When a tissue enters anoxia, cells cannot obtain energy or perform their functions.
Oxygen is the essential molecule for life as we know it. All the cells in our body use it as ‘fuel’ for energy and to fulfill all its functions. Therefore, anoxia is harmful to the tissues and might lead to a heart attack.
The word anoxia comes from Greek and means a lack of oxygen. It is a term used to refer to the lack of oxygen in a specific tissue or organ. It is incompatible with life, since, as we said, cells cannot survive without oxygen.
Another similar term is hypoxia, which is the decrease in oxygen supply to a tissue. Unlike anoxia, when the word hypoxia used, it means that even though it has decreased, there is still some oxygen. In this editorial, we describe what takes place when these circumstances occur.
What Happens in a Hypoxia or Anoxia Situation?
When we breathe, gas exchange takes place in our lungs, through which we expel carbon dioxide and introduce oxygen into our body. This oxygen binds to hemoglobin in red blood cells.
Thanks to the circulatory system, blood reaches all the tissues of our body. Thus, cells capture oxygen and can obtain energy to perform their essential functions. The truth is that each tissue has different oxygen needs.
For example, nervous tissue, such as the brain, has very high oxygen requirements. Merely being in anoxia for a few minutes already causes significant damage to it. However, other more resistant tissues are less affected by the lack of oxygen.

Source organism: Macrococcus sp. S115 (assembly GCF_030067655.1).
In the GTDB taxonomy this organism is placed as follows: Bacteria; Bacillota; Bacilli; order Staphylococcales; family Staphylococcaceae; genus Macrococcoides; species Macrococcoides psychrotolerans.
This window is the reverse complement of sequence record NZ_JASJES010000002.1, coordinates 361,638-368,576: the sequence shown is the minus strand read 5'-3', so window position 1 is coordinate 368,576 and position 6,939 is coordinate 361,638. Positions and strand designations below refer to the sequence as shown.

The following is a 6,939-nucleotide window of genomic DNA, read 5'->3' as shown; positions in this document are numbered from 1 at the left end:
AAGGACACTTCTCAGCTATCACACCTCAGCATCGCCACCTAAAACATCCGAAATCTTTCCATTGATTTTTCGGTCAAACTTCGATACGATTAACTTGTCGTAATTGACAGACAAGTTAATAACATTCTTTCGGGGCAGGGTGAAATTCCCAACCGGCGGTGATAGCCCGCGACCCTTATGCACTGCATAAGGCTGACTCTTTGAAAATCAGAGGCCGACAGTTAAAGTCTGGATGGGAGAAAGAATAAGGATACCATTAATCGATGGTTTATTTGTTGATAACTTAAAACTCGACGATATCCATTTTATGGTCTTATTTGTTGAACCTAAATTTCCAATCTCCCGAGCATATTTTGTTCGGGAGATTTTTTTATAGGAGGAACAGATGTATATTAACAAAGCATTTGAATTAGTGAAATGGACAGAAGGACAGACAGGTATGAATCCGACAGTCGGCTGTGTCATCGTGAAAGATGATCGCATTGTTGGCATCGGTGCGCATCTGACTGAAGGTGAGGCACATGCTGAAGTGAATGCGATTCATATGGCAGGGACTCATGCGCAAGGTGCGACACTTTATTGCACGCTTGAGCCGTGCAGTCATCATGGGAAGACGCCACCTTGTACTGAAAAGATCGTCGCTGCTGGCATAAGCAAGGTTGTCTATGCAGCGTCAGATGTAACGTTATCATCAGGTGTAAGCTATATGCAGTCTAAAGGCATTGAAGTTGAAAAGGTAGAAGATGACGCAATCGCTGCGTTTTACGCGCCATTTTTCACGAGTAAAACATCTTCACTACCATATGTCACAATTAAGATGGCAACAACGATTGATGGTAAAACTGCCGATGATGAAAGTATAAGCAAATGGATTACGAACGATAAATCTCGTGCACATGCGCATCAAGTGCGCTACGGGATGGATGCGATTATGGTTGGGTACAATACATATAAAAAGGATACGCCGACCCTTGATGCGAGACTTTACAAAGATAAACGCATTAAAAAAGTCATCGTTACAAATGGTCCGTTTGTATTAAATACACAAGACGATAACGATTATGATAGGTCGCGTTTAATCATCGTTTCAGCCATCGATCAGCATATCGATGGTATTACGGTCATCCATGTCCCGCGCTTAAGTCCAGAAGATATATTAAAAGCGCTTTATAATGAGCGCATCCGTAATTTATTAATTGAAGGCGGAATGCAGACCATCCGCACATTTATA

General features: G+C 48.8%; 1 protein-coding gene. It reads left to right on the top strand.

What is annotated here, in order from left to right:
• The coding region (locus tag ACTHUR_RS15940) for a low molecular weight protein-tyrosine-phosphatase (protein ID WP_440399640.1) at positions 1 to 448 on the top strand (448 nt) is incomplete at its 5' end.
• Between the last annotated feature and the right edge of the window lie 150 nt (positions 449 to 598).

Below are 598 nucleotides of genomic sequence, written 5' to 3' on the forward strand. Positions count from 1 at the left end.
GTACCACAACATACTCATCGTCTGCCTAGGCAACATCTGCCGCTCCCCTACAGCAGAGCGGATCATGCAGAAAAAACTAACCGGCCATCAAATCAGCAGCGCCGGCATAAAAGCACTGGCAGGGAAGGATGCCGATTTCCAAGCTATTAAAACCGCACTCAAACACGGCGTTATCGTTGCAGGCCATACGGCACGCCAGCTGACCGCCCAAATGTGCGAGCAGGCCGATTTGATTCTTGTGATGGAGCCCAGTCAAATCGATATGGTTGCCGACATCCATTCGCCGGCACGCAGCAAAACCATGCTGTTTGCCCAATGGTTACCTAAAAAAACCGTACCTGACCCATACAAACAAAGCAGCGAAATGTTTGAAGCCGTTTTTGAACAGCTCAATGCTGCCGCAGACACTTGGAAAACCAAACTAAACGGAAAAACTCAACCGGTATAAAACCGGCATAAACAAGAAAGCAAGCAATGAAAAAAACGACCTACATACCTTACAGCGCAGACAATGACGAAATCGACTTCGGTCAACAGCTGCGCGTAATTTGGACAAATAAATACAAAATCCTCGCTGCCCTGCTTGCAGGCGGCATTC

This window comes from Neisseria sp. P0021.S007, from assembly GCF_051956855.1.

What consequences does it have?
The damage caused by the anoxia situation will depend on many factors first, as we have mentioned, of the oxygen requirement of each tissue. It also influences the time that passes from the anoxia until oxygen arrives again.
Other important factors are age and the presence of other diseases. The important thing is to know that, in maintained anoxia conditions, all the tissues of our body suffer.
What Types of Anoxia are there?
There are different types of, depending on the mechanism that produces this lack of oxygen:
- First, we found anoxic anoxia. What happens is that there is not enough oxygen in the air breathed. For example, it is very typical in high altitude places.
- Anoxic anoxia may also include choking. The idea is that not enough oxygen captured, either because it is not in the right concentration or because it does not reach the lungs.
- On the other hand, there is an anemic anoxia. In this case, the blood cannot transport oxygen because the hemoglobin altered or because there is not enough of it. We must remember that there are also many types of anemia and circumstances that can cause it.
- Ischemic anoxia is the blood flow interrupted, and the blood cannot reach the tissue, either due to an obstruction of the vessel or due to bleeding. In this group, we find pathologies such as strokes or cardiac arrest.
- Finally, we find toxic anoxia. It is the one that occurs, for example, in poisoning by carbon monoxide or alcohol. The toxin in question interferes with the use of oxygen.
Although it can happen in any tissue, we must bear in mind that the most sensitive organ to this lack of oxygen in the brain. For this cause, the maximum of the time we talk about hypoxia or cerebral anoxia.
When this occurs, holding it for several minutes can already lead to irreversible injury—for example, cerebral palsy or cognitive problems. We must know that anoxia is a medical emergency and that we have to act quickly.